February 5, 2015

Ever had a sleepless night over Tomcat? Search for hidden configurations.

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Ever had sleepless nights over Tomcat?

Sometimes things should work, though they just do not. And the reason, even for highly knowledgeable and experienced professionals, can remain uncovered for a day or two… It happened to be Tomcat that caused the issue.

In an ongoing project, when deploying the newest version of the solution at test environment all worked flawlessly. The client’s test and production environments were identical as configuration, so the same results were expected when deploying the latest version at production. After moving it though, everything stopped working.

First, we suspected that after all there is some configuration issue, as the code deployed was identical for both environments. Then, we started debugging [the solution is divided into a portal and web services façade – the portal calls the façade (located at a different server) and the portal accesses the WSDL]. The first check was successful – the machine where the portal is deployed duly accesses the other machine. The second check – yes, from the portal server we can access the façade at the port where the application server (Tomcat) is. We felt there was an important piece missing and we couldn’t quite put our finger on it… Then, we just decided that the best place to start when you’re stumped is to go back to the basics.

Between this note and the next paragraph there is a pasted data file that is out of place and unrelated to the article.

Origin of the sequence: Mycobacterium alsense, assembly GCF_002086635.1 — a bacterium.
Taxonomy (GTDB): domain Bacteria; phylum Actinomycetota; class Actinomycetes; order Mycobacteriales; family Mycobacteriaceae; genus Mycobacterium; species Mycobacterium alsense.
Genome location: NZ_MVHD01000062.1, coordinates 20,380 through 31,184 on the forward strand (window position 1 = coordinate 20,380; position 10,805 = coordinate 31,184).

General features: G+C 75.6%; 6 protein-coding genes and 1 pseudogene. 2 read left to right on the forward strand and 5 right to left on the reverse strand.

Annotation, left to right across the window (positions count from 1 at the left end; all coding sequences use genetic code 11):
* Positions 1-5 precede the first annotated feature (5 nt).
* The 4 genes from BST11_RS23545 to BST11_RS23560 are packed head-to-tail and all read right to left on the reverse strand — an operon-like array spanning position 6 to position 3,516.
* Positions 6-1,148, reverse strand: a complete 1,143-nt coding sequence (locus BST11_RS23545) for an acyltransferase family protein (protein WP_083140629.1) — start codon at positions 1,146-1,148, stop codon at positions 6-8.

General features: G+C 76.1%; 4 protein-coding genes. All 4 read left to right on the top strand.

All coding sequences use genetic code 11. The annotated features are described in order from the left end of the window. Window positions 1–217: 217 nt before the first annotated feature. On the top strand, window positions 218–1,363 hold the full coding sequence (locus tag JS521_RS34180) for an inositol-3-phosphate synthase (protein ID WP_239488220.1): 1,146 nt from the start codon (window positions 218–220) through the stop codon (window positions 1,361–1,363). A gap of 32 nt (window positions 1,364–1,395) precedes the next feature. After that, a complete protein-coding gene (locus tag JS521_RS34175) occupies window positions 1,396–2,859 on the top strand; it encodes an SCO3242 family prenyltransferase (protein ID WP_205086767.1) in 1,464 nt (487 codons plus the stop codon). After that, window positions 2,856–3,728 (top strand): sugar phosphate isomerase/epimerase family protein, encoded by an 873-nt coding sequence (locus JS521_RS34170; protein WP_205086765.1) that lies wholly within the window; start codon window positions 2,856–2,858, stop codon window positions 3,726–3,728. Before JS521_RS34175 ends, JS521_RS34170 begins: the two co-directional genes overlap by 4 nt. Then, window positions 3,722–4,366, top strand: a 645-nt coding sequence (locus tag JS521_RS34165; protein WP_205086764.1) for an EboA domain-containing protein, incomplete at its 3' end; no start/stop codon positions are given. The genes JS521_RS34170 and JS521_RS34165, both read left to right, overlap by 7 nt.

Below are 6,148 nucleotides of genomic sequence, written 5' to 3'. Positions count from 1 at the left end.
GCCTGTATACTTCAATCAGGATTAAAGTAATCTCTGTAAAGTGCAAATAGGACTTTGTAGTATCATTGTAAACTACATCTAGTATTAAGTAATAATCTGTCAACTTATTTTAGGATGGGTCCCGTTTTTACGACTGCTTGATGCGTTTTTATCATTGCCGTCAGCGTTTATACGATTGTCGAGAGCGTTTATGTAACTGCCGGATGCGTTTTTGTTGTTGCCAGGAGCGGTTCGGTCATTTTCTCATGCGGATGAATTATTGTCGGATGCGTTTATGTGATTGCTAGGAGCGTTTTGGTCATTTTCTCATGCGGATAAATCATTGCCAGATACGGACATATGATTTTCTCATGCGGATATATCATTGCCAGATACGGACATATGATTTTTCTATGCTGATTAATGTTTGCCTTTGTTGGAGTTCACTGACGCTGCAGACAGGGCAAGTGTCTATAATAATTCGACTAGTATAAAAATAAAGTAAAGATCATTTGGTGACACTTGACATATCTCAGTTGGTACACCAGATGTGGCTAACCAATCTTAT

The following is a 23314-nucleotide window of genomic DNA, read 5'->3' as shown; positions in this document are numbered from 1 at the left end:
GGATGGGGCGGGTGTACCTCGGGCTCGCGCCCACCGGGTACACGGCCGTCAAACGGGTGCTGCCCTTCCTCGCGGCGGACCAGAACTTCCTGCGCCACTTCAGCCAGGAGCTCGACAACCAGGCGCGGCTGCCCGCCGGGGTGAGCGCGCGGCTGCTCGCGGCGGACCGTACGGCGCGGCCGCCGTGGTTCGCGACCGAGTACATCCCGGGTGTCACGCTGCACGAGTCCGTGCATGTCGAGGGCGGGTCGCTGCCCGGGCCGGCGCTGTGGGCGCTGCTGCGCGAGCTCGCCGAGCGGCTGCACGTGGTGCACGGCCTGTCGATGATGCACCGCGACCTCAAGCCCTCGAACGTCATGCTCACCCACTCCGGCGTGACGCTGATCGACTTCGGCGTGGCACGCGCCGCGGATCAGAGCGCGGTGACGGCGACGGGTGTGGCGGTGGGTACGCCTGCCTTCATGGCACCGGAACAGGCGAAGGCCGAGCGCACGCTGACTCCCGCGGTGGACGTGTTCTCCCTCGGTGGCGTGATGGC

We finally discovered that Tomcat itself, from the application cannot access the façade. A breakthrough! So we had the following situation – from operating system point of view you can access both the machine and the port where the application is deployed (the issue is not in the firewall, in the network connection, etc.). Thus, the challenge is hidden in the application server.

The setback was in the Java Option at AS level – the portal had a proxy that said: “If somebody tries to access IP 10.0.0**, go through the Internet”. While deploying the application, we followed the instructions in the configuration files where was written that we should access the façade at IP 10.0.0**. Thus, instead of going to the façade, the request was going to the Internet and was failing.

This was a very subtle issue that can always occur when you are dealing with an unknown environment that you should support – always check for hidden configurations. Each application server could have a proxy and in case of stumbles, it is a smart decision to check on that part either through debugging or through sniffing the network traffic.

ScaleFocus IT Infrastructure Team

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